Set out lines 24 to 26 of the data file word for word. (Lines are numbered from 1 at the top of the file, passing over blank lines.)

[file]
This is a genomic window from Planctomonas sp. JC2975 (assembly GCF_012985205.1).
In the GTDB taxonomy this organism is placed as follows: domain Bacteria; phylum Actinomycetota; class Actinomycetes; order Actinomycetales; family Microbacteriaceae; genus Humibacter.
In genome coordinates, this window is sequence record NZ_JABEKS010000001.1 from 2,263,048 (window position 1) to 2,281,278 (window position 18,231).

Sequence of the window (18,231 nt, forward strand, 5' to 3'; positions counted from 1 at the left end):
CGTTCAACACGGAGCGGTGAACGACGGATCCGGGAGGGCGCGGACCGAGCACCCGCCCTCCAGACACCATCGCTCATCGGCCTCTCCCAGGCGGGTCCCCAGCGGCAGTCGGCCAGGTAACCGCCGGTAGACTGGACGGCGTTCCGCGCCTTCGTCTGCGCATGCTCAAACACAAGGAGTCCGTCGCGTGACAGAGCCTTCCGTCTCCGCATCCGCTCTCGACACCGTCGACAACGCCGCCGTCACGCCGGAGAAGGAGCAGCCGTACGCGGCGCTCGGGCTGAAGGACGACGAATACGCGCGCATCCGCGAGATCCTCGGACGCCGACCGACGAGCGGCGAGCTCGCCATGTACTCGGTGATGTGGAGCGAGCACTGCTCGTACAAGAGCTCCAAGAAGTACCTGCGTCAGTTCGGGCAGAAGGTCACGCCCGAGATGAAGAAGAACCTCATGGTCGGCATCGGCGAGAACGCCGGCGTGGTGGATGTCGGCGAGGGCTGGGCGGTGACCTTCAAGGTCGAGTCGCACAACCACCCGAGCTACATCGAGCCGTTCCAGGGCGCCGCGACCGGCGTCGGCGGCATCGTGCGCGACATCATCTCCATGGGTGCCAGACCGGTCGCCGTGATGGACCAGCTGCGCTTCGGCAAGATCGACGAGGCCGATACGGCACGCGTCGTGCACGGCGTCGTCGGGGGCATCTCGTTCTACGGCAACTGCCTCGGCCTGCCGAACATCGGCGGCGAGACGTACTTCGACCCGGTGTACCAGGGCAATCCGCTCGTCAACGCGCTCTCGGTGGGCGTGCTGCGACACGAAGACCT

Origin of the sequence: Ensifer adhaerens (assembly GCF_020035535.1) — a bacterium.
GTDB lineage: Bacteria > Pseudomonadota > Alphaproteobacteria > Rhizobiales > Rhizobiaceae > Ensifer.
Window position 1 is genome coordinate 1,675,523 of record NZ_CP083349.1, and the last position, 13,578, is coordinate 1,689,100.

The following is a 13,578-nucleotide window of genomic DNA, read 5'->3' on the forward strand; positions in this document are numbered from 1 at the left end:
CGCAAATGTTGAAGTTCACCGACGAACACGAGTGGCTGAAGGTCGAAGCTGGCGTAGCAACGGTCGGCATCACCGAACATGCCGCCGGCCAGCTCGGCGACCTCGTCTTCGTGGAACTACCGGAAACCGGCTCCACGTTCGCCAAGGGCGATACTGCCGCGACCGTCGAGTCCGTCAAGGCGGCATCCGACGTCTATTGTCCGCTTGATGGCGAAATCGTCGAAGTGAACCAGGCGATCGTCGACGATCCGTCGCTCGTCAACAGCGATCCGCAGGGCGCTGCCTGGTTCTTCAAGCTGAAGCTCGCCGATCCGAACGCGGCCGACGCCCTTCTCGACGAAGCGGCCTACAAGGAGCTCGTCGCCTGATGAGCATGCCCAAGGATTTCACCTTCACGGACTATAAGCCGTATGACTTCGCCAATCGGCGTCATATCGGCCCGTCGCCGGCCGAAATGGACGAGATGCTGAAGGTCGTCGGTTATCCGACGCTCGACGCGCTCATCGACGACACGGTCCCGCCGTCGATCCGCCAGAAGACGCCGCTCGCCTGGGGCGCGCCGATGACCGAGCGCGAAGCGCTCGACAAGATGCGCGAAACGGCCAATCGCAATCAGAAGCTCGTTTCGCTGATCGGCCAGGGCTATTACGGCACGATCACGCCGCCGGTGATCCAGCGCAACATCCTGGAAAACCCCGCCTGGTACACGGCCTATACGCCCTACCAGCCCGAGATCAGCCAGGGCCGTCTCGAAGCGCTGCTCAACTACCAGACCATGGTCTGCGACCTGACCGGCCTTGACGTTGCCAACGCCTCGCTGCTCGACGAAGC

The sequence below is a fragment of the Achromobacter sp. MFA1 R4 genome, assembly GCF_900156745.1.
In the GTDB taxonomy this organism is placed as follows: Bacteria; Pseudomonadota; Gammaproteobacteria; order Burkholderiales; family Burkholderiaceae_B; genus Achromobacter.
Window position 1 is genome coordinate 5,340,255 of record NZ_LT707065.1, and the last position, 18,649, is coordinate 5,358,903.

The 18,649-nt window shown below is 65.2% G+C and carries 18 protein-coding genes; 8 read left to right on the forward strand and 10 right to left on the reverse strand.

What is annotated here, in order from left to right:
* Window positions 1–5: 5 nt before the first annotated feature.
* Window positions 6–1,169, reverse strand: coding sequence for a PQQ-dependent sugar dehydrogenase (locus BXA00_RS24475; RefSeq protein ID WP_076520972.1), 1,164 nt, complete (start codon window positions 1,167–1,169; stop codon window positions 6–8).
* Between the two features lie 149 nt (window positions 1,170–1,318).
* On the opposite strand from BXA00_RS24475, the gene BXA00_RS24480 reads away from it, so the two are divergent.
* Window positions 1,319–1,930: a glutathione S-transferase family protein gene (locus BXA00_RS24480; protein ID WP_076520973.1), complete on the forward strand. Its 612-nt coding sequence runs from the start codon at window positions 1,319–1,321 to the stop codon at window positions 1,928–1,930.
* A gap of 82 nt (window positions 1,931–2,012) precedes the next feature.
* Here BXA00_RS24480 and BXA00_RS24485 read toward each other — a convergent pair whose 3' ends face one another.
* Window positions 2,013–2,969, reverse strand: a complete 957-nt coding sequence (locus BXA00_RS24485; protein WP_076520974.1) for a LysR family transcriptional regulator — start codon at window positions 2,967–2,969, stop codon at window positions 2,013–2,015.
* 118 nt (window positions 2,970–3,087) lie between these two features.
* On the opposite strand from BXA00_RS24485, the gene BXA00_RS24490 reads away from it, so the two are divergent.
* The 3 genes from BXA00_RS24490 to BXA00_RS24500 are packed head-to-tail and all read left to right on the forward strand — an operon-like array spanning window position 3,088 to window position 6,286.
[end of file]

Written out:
* 118 nt (window positions 2,970–3,087) lie between these two features.
* On the opposite strand from BXA00_RS24485, the gene BXA00_RS24490 reads away from it, so the two are divergent.
* The 3 genes from BXA00_RS24490 to BXA00_RS24500 are packed head-to-tail and all read left to right on the forward strand — an operon-like array spanning window position 3,088 to window position 6,286.